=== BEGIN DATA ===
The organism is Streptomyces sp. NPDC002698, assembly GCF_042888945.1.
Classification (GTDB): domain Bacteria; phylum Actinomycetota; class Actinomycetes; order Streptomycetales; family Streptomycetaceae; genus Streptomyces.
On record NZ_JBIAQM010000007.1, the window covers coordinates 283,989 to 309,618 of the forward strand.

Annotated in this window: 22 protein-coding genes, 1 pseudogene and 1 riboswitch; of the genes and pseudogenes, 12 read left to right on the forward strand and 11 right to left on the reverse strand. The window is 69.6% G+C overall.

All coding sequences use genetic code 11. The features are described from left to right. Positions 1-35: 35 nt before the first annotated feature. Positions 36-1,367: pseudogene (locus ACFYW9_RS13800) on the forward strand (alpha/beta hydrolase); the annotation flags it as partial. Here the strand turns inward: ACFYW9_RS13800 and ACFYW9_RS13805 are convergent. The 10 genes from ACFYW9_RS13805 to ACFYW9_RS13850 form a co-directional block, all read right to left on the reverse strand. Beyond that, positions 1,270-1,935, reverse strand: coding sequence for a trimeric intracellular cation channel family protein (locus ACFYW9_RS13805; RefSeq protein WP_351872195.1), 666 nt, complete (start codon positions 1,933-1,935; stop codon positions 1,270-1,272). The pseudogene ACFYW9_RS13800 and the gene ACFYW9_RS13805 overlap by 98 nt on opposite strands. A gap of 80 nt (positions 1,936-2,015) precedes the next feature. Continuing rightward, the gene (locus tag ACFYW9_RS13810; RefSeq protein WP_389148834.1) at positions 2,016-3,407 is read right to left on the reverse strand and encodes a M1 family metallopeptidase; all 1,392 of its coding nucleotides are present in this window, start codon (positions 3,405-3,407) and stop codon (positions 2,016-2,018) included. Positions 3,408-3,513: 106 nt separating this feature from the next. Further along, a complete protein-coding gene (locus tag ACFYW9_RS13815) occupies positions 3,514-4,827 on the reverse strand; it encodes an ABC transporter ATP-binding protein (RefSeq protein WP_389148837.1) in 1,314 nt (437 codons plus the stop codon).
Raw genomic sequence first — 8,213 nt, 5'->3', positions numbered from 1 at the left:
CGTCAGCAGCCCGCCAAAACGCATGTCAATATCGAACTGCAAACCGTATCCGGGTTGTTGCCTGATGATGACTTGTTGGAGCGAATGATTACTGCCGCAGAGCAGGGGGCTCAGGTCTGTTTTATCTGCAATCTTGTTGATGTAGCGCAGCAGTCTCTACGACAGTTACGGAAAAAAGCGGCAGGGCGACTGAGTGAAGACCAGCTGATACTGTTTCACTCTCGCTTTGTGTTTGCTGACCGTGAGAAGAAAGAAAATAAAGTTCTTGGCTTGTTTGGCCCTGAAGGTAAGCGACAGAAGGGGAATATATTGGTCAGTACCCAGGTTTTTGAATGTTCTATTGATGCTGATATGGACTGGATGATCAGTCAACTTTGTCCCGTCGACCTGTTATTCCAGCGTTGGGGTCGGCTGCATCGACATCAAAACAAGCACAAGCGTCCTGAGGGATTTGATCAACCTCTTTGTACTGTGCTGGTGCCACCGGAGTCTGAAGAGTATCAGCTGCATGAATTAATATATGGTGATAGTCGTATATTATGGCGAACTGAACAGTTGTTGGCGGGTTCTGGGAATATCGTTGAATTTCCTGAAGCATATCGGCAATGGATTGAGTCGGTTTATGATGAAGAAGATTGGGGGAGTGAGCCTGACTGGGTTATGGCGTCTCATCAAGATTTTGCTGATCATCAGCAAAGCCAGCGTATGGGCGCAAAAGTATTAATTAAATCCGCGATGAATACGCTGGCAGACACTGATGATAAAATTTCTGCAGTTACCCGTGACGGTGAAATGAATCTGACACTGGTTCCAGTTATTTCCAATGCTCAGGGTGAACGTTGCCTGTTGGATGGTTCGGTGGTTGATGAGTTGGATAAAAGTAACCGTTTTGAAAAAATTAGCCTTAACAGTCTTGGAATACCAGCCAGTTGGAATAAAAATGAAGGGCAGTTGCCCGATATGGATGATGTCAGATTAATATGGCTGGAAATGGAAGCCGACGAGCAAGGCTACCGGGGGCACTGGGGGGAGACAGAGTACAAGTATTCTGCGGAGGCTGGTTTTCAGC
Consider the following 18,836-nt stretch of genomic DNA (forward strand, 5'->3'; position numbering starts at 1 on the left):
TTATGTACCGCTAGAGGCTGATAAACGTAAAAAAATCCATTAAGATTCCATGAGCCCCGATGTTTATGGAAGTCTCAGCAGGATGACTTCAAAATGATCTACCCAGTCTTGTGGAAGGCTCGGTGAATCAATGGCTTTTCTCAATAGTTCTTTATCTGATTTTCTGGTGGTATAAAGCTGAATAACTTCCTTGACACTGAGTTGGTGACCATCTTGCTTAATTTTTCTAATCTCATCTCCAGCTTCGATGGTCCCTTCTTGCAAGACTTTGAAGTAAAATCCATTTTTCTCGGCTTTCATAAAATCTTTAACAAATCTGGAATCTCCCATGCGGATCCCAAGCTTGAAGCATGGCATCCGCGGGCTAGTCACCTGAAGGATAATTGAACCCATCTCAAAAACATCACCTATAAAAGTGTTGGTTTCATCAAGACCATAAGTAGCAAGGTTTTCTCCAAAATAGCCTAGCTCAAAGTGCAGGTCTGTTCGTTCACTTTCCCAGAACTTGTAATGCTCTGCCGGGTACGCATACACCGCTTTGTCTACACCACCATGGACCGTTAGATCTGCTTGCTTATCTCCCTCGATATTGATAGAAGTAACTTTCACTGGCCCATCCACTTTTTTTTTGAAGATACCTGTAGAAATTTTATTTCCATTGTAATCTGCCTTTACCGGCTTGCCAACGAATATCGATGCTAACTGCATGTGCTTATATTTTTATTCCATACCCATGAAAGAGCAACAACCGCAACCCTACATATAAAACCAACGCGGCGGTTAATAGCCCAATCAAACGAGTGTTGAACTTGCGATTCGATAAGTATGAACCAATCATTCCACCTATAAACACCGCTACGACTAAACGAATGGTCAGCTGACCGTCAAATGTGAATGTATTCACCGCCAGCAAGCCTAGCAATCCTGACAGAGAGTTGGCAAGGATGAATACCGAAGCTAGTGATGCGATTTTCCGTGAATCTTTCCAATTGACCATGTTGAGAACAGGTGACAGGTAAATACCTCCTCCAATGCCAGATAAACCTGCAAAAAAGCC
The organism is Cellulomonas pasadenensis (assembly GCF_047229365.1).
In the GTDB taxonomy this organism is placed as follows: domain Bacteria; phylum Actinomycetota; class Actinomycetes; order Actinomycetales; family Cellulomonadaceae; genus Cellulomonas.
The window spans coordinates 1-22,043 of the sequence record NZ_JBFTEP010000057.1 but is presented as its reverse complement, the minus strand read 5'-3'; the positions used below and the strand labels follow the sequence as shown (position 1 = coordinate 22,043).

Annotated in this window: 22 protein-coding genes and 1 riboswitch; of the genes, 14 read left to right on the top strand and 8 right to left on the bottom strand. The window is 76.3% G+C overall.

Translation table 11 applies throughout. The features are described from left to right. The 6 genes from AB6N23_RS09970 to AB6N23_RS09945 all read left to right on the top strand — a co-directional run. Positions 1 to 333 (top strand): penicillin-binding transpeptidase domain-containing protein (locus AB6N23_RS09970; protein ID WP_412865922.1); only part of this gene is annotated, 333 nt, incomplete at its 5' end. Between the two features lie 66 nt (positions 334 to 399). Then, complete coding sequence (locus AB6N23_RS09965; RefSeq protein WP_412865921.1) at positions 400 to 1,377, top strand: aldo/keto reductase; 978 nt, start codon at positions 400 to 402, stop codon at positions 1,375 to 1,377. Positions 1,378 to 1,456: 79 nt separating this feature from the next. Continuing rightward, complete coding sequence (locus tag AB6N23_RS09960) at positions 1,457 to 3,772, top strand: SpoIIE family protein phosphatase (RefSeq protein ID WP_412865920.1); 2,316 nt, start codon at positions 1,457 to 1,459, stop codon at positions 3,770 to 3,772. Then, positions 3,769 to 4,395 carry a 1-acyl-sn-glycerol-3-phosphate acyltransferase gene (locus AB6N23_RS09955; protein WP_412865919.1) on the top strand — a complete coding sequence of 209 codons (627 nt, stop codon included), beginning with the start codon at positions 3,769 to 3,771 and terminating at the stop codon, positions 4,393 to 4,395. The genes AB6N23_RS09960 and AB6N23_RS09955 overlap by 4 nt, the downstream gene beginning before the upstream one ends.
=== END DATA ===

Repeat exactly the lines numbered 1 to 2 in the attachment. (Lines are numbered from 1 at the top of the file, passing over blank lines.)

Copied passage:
The organism is Streptomyces sp. NPDC002698, assembly GCF_042888945.1.
Classification (GTDB): domain Bacteria; phylum Actinomycetota; class Actinomycetes; order Streptomycetales; family Streptomycetaceae; genus Streptomyces.